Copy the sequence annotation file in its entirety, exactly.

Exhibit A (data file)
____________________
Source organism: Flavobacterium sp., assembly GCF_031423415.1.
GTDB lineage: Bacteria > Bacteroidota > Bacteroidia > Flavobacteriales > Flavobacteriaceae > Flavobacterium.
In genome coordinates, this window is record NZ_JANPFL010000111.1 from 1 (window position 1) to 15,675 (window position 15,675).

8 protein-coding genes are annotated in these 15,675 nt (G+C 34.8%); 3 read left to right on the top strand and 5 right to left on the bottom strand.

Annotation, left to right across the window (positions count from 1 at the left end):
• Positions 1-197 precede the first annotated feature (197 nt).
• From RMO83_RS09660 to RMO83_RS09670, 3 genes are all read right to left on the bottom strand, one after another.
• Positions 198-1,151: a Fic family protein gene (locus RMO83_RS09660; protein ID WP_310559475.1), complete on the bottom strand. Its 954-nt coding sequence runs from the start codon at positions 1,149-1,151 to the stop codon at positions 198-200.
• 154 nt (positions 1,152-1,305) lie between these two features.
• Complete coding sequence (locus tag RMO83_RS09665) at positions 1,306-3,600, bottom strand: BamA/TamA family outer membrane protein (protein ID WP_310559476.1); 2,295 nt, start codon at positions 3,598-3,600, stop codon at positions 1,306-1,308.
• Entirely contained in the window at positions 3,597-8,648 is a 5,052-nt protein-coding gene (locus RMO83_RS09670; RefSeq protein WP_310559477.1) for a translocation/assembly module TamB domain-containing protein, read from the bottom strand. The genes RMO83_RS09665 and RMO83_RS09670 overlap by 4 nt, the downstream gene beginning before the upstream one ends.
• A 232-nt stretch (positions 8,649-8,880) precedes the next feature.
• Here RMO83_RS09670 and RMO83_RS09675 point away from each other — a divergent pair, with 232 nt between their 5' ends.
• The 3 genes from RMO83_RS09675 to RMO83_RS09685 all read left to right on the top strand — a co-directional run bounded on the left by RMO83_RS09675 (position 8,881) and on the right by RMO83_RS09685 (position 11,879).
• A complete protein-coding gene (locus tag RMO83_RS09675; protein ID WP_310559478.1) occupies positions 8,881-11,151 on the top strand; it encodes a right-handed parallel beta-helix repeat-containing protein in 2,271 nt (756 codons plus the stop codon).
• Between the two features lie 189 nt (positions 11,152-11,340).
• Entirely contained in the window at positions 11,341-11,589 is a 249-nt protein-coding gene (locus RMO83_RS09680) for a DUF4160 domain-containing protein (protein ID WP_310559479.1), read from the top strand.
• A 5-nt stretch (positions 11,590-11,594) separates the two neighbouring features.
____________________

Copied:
Source organism: Flavobacterium sp., assembly GCF_031423415.1.
GTDB lineage: Bacteria > Bacteroidota > Bacteroidia > Flavobacteriales > Flavobacteriaceae > Flavobacterium.
In genome coordinates, this window is record NZ_JANPFL010000111.1 from 1 (window position 1) to 15,675 (window position 15,675).

8 protein-coding genes are annotated in these 15,675 nt (G+C 34.8%); 3 read left to right on the top strand and 5 right to left on the bottom strand.

Annotation, left to right across the window (positions count from 1 at the left end):
• Positions 1-197 precede the first annotated feature (197 nt).
• From RMO83_RS09660 to RMO83_RS09670, 3 genes are all read right to left on the bottom strand, one after another.
• Positions 198-1,151: a Fic family protein gene (locus RMO83_RS09660; protein ID WP_310559475.1), complete on the bottom strand. Its 954-nt coding sequence runs from the start codon at positions 1,149-1,151 to the stop codon at positions 198-200.
• 154 nt (positions 1,152-1,305) lie between these two features.
• Complete coding sequence (locus tag RMO83_RS09665) at positions 1,306-3,600, bottom strand: BamA/TamA family outer membrane protein (protein ID WP_310559476.1); 2,295 nt, start codon at positions 3,598-3,600, stop codon at positions 1,306-1,308.
• Entirely contained in the window at positions 3,597-8,648 is a 5,052-nt protein-coding gene (locus RMO83_RS09670; RefSeq protein WP_310559477.1) for a translocation/assembly module TamB domain-containing protein, read from the bottom strand. The genes RMO83_RS09665 and RMO83_RS09670 overlap by 4 nt, the downstream gene beginning before the upstream one ends.
• A 232-nt stretch (positions 8,649-8,880) precedes the next feature.
• Here RMO83_RS09670 and RMO83_RS09675 point away from each other — a divergent pair, with 232 nt between their 5' ends.
• The 3 genes from RMO83_RS09675 to RMO83_RS09685 all read left to right on the top strand — a co-directional run bounded on the left by RMO83_RS09675 (position 8,881) and on the right by RMO83_RS09685 (position 11,879).
• A complete protein-coding gene (locus tag RMO83_RS09675; protein ID WP_310559478.1) occupies positions 8,881-11,151 on the top strand; it encodes a right-handed parallel beta-helix repeat-containing protein in 2,271 nt (756 codons plus the stop codon).
• Between the two features lie 189 nt (positions 11,152-11,340).
• Entirely contained in the window at positions 11,341-11,589 is a 249-nt protein-coding gene (locus RMO83_RS09680) for a DUF4160 domain-containing protein (protein ID WP_310559479.1), read from the top strand.
• A 5-nt stretch (positions 11,590-11,594) separates the two neighbouring features.